Your driving around one weekend and just happen to pull into a new construction subdivision. Maybe you've been thinking about moving for a while, maybe you haven't. Doesn't matter. The on-site sales person will gladly allow you to tour the decorated model, show you different floor-plans and answer any questions you may have. Oh, and they will surely tell you about the special incentives!
Then it happens. You find one you fall in love with. The wheels start turning. You start talking numbers. You start talking, "what if's." If your impulsive, you may make a decision and commitment right then and there. If your not the impulsive type, you may take some time to think it over. Either way, your focus is most likely primarily on the house and the wonderful future you can have there.
But what about the builder and their subcontractors? What about the materials used to construct the home? What about the community as a whole? What about the property taxes and association fees? How about earnest money? Are there registered sex offenders nearby? What kind of development is planned in the immediate area? What about the schools? What about the contract (that is usually written to protect the builder)?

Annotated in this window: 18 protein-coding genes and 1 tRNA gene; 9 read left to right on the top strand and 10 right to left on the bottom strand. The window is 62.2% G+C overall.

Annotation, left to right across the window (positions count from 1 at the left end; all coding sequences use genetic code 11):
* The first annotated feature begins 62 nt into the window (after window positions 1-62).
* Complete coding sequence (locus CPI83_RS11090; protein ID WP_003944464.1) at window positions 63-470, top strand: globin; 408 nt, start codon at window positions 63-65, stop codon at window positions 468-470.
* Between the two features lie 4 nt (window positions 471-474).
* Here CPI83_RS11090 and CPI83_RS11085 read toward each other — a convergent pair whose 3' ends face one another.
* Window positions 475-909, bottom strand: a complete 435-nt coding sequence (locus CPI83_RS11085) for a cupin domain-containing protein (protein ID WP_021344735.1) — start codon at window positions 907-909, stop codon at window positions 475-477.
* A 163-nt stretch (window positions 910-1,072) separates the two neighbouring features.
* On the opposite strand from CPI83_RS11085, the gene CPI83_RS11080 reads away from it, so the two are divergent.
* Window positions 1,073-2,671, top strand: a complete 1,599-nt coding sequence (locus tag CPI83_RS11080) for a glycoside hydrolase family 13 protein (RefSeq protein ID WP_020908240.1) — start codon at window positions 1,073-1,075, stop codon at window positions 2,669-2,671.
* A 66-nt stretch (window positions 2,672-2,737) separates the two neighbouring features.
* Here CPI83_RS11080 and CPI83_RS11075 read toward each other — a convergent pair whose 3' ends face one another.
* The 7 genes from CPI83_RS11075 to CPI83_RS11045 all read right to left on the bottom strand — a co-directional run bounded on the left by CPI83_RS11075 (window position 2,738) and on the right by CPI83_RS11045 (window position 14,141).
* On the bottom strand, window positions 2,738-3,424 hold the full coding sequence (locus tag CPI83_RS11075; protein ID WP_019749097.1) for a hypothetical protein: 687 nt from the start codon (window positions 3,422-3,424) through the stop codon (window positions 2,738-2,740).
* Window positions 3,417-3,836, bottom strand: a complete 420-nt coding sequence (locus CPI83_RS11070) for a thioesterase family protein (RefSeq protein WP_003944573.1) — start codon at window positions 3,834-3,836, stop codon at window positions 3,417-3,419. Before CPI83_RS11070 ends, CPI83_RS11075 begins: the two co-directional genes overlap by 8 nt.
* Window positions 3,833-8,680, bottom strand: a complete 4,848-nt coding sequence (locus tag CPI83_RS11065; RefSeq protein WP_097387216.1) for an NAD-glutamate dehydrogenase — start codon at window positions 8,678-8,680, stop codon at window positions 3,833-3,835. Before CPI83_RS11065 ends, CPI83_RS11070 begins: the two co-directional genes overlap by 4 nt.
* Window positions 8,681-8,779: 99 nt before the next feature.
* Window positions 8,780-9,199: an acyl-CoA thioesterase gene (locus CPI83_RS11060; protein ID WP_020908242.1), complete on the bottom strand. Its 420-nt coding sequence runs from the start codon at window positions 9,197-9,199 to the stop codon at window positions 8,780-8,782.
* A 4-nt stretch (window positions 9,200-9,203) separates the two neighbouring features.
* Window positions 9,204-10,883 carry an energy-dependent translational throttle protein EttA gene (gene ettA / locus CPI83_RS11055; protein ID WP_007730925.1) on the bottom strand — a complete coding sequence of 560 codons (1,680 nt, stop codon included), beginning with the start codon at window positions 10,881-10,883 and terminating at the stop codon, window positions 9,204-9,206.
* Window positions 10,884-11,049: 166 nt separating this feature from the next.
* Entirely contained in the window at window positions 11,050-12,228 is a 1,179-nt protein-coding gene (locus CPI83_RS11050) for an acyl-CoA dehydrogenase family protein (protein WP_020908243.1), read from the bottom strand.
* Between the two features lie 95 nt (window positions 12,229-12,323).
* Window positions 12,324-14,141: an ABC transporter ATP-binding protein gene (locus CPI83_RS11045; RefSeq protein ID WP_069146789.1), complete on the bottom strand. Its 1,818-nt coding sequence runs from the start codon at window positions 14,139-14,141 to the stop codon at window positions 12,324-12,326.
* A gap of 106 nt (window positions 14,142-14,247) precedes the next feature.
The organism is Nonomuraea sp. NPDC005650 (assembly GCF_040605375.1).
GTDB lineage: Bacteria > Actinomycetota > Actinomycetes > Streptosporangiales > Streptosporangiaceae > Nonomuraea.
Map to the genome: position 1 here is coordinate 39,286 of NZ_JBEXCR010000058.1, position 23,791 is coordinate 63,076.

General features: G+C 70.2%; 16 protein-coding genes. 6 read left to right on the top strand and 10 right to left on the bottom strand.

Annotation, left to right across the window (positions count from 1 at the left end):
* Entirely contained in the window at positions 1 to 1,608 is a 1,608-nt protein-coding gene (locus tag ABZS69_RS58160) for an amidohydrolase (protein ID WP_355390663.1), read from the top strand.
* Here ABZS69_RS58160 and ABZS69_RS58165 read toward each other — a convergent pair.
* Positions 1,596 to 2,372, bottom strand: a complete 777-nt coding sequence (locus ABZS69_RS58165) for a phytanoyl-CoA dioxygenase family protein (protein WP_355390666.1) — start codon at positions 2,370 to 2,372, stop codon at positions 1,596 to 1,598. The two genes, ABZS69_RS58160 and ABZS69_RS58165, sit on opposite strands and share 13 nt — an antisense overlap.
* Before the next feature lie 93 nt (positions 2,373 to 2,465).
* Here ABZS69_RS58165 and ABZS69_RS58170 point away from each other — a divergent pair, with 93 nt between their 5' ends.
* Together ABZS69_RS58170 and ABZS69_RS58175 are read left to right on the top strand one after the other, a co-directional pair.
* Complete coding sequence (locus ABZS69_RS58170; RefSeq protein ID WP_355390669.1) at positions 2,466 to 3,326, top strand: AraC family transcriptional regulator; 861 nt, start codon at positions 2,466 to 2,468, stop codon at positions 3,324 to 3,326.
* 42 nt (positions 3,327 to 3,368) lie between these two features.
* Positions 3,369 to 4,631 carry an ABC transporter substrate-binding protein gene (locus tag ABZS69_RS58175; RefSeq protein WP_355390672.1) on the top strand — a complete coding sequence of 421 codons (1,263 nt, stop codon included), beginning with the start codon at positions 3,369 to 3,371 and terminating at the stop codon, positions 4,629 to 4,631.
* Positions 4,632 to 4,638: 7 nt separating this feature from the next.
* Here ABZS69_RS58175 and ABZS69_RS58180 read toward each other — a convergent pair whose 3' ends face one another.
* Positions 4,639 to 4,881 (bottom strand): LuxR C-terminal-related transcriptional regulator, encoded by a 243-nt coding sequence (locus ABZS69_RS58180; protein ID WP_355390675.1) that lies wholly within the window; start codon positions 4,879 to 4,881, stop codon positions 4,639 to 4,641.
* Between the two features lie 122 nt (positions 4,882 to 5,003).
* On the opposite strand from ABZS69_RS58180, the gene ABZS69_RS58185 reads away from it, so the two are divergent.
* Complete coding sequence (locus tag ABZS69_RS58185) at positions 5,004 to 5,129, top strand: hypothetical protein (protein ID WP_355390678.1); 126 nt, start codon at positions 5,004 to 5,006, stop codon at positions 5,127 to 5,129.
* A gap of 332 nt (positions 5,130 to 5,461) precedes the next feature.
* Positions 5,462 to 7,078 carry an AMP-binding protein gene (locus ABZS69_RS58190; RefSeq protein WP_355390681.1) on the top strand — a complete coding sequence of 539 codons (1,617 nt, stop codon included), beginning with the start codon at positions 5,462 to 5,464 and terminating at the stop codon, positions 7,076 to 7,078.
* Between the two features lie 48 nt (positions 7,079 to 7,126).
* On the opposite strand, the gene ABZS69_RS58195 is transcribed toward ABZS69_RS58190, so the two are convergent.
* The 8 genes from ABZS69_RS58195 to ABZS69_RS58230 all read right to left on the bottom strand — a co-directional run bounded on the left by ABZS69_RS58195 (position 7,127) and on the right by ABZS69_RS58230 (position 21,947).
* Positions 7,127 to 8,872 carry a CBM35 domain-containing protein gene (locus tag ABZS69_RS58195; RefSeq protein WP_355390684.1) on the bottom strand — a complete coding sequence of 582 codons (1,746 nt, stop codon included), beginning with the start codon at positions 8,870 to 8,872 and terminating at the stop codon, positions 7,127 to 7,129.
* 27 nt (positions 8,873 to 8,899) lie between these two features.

You may be able to get the answers to these questions on your own. The on-site person may even be very knowledgable and helpful. But, keep in mind, they represent the builder(s) and their loyalty and duty is to them. I am not saying new construction sales people are bad or dishonest; I use to be one. The on-site agent has one primary goal- to sell homes within that community. Secondarily, they will try to do so, while protecting their client and their clients interests (to make money) as much as possible.
So, why do people purchase homes, new or not, without a real estate consultant? Most consumers have realized the benefits of having a buyers agent when buying a home. However, for many, there still seems to be a different way of thinking when it comes to new construction. Is there just a fundamental trust in the "system?" Do people think there are automatic layers of protection? The truth of the matter is there are a lot of people that have purchased homes without representation and everything turned out okay. There are also enough stories of people that did not have the happily ever after. Will having a buyers agent prevent all bad possible things from occurring? No, especially if the buyers agent isn't really qualified. However, hiring a qualified agent, that is truly concerned for their (buyer) clients best interest, can and will help consumers avoid a major life decision disaster.